This summer, three additional acres will be under production, growing perennial flowers, strawberries, blueberries, raspberries, blackberries, gooseberries, currants, melons, and “every vegetable you can think of.” The focus is perennial crops, so not everything will be ready to pick this year. “We’ll have some asparagus,” Rose says, “but we’re planting for the future.” Ultimately, Rose wants Whippoorwill to be a teaching farm, with an internship program that includes soil science, animal husbandry, conservation, and engineering.

When I ask Rose if North Tisbury Market helps offset her farming, she nods: “I worked in Chicago in commodities and futures, which were originally created to help farmers hedge their crops. I think in terms of finding business models that support regenerative agriculture. I want to create new farmers and make a reasonable life doing it — earn a decent, living wage. This is why I’m excited about my new project.”

Last summer Rose mentored Tyler Potter of the Swimming Pig, who was making sausage and charcuterie. This year they are reopening the Larder in Vineyard Haven on State Road together. Their focus is on keeping food production as local as possible, and cutting food waste. “Many of the products I sell at North Tisbury Market come from far away,” Rose says. “I’m trying to shrink my carbon footprint. This is nose-to-tail, farm-to-pantry. It will be a finite, small supply, expensive to manufacture, but still, hopefully affordable.” They will work with the Grey Barn & Farm and source additional animals regionally from Massachusetts, Connecticut, and Rhode Island. Produce will come from Whippoorwill.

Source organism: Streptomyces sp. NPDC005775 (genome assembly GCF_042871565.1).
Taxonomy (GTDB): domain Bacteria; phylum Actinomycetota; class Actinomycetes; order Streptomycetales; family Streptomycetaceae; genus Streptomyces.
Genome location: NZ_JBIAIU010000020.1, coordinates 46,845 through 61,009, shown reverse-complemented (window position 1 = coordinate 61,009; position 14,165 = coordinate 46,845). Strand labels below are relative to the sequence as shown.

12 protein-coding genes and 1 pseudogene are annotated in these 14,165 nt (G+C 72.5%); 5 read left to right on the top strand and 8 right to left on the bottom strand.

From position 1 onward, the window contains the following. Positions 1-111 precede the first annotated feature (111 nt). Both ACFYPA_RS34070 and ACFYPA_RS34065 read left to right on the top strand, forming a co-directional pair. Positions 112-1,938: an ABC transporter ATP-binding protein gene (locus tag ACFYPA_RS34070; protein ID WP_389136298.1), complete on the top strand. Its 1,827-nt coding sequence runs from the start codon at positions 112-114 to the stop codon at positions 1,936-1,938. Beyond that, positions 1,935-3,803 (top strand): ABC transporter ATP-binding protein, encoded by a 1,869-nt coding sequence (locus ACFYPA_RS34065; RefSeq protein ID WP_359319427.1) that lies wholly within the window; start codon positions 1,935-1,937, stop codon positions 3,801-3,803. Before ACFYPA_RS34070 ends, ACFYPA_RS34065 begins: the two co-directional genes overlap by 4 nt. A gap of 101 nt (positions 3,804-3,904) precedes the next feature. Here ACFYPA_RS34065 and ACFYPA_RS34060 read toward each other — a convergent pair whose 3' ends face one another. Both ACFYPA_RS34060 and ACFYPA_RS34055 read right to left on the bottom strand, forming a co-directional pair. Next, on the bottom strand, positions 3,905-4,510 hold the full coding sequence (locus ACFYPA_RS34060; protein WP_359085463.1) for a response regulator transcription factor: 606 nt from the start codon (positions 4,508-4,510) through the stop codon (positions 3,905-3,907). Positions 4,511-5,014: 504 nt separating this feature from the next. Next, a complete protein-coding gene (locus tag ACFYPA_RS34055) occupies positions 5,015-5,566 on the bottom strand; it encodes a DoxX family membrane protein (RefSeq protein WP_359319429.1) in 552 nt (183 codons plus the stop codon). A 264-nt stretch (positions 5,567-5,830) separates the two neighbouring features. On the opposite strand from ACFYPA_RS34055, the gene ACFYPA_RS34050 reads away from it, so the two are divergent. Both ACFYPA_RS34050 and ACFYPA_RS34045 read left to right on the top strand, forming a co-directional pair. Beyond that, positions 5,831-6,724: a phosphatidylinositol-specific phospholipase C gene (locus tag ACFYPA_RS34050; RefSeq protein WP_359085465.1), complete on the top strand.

Rose Willett at The Larder. —Jeremy Driesen

“Tyler is talented and passionate. We’ll do charcuterie and sausages in-house, and some butchery,” Rose says. “There will be a real cheese counter. Not precut and wrapped, like here at North Tisbury, but cut to order. We’ll be making pantry items of all kinds: canning, pickling, fermenting, bone broths. We’ll have some prepared food, and even a small takeaway menu. Sundays we’ll be cooking and selling fried chicken, carrying on the tradition of Jefferson Munroe.”

Packaging will be glass, tin, and paper; as little plastic as possible. A salad will be served in a reusable, recyclable Mason jar. “Nothing will go to waste,” Rose says. “We take so many things for granted. I grew up without much money, and not a stitch of food went to waste.”

When I compliment Rose on her energy and vision, she replies simply, “I have a million ideas, but when I can really picture something in its finished state, then I go for it. That’s how it was with the Larder.

“I have to get back,” Rose says, standing. We say goodbye, and then I follow her inside. I want to buy a pound of that sausage to taste, of course, but also, in a small way, to support Rose’s farming and her vision.

North Tisbury Farm and Market, 632 State Road, West Tisbury. Open daily. Check for current hours. 

Whippoorwill Farm, Old County Road, West Tisbury. Self-service, cash, or Venmo. Visit

The Larder, 342 State Road, Vineyard Haven. Open daily. Check